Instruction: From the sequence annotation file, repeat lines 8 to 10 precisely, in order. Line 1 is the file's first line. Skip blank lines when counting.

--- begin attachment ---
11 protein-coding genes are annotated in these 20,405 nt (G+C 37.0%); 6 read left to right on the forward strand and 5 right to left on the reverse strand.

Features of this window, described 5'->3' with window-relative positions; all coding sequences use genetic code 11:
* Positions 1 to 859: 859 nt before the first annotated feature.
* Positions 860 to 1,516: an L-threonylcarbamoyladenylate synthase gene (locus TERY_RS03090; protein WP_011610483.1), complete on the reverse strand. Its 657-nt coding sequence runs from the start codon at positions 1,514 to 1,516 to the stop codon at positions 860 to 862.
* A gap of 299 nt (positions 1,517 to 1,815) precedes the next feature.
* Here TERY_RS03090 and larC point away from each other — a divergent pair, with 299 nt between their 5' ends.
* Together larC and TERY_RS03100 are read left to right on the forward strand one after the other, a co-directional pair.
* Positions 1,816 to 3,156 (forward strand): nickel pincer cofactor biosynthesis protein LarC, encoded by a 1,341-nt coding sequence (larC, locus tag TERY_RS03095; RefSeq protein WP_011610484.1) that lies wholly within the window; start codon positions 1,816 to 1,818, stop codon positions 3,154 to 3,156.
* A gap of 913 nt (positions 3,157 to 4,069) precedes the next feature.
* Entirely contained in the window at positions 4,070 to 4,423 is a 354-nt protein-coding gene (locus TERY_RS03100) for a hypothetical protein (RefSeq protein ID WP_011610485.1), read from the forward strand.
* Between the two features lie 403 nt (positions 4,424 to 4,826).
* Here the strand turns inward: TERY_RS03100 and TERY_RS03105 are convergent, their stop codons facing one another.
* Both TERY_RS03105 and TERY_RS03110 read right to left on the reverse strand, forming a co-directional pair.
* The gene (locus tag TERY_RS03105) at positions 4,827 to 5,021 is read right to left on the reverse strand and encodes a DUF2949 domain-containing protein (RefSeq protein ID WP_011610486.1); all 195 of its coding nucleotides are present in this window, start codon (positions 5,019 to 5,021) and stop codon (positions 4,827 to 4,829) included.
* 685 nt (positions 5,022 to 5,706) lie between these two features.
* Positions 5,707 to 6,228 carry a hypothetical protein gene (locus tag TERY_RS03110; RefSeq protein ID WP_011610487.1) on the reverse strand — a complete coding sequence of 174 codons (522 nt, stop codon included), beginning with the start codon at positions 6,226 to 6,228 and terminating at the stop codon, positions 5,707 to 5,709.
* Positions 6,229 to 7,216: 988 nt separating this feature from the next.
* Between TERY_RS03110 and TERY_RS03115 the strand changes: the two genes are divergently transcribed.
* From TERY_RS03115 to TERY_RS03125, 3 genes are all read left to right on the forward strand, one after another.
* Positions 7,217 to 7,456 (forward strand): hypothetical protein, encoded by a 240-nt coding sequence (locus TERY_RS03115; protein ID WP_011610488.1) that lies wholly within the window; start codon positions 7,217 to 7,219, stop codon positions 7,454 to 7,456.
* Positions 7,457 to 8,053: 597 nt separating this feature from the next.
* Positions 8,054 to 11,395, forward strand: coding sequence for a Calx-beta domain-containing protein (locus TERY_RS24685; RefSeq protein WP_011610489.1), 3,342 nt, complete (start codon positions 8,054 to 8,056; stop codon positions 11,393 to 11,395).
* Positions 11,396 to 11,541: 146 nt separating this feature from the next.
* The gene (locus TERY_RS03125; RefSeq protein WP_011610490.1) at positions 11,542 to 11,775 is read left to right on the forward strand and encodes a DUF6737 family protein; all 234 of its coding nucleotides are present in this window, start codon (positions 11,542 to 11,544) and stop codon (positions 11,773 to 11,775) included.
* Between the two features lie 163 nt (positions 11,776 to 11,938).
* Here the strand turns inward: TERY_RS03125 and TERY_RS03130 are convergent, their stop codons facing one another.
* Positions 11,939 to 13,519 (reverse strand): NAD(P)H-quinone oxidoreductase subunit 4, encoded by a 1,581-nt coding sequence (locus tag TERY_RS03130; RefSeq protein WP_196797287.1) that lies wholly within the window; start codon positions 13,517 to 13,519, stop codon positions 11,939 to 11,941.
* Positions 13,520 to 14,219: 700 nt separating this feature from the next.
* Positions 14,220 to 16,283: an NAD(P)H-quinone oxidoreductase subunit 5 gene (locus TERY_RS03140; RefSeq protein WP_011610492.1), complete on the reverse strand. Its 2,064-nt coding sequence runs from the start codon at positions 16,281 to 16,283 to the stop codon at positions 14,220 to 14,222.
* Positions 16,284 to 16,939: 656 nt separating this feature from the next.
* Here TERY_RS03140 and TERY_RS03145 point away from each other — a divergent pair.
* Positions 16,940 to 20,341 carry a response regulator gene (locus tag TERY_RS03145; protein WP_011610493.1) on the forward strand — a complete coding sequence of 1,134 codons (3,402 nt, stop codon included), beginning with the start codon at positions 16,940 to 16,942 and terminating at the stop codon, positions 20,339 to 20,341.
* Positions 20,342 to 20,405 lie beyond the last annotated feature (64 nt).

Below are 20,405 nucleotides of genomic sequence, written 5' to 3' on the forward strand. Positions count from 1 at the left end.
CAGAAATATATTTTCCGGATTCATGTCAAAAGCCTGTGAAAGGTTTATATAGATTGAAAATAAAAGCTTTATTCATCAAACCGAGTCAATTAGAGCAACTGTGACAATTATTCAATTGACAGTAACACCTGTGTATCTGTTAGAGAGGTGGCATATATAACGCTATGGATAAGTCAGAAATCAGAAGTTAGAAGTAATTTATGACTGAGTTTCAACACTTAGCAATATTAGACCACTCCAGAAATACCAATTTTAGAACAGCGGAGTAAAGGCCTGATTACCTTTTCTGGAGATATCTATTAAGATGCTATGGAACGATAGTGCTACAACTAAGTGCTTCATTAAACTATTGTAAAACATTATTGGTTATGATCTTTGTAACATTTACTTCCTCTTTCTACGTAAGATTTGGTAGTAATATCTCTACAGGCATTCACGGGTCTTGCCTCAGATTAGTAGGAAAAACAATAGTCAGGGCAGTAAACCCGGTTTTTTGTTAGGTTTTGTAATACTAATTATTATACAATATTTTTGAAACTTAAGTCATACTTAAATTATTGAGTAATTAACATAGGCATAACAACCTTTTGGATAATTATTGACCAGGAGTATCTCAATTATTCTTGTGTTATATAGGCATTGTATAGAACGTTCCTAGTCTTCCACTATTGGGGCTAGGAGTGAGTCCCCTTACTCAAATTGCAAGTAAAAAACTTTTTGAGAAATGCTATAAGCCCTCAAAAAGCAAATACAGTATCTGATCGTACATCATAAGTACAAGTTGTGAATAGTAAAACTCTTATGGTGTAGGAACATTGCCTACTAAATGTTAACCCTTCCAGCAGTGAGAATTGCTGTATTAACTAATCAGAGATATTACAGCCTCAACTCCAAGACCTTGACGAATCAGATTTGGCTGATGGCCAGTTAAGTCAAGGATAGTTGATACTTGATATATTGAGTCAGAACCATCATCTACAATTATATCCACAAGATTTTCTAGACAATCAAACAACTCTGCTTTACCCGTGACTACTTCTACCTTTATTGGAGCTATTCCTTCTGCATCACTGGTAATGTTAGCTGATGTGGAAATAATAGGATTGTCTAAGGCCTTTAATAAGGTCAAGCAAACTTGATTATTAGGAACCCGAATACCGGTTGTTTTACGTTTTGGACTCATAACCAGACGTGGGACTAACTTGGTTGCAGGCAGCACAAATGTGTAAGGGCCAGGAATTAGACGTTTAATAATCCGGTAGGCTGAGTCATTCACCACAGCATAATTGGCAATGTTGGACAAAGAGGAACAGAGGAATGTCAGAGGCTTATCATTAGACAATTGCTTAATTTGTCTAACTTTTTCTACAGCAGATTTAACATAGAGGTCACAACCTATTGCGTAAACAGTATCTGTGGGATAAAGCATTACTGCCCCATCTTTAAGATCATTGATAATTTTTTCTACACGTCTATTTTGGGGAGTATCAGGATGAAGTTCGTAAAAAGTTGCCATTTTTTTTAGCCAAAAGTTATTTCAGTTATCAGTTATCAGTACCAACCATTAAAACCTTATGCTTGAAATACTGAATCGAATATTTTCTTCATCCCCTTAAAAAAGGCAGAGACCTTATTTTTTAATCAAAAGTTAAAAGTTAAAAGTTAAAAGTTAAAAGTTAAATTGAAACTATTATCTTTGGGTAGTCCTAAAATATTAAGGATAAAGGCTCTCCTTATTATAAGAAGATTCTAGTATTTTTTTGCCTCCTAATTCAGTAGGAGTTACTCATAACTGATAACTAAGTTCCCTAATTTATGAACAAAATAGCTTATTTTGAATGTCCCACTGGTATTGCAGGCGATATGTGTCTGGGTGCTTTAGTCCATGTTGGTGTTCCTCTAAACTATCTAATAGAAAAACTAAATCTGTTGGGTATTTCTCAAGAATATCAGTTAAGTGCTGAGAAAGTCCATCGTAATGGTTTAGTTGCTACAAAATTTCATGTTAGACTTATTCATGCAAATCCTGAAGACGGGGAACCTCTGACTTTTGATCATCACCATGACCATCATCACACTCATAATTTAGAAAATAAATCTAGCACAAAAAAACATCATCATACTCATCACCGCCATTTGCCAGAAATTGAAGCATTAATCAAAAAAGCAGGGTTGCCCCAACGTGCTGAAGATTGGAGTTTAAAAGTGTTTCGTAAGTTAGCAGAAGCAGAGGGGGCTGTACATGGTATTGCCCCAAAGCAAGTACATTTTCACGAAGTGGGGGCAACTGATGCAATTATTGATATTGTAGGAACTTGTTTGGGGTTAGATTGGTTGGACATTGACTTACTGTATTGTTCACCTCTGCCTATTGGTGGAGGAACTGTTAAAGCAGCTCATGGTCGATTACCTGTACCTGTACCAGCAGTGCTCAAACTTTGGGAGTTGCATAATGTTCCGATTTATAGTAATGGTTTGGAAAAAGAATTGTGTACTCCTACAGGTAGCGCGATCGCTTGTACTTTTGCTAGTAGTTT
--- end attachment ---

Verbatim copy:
* Positions 1,816 to 3,156 (forward strand): nickel pincer cofactor biosynthesis protein LarC, encoded by a 1,341-nt coding sequence (larC, locus tag TERY_RS03095; RefSeq protein WP_011610484.1) that lies wholly within the window; start codon positions 1,816 to 1,818, stop codon positions 3,154 to 3,156.
* A gap of 913 nt (positions 3,157 to 4,069) precedes the next feature.
* Entirely contained in the window at positions 4,070 to 4,423 is a 354-nt protein-coding gene (locus TERY_RS03100) for a hypothetical protein (RefSeq protein ID WP_011610485.1), read from the forward strand.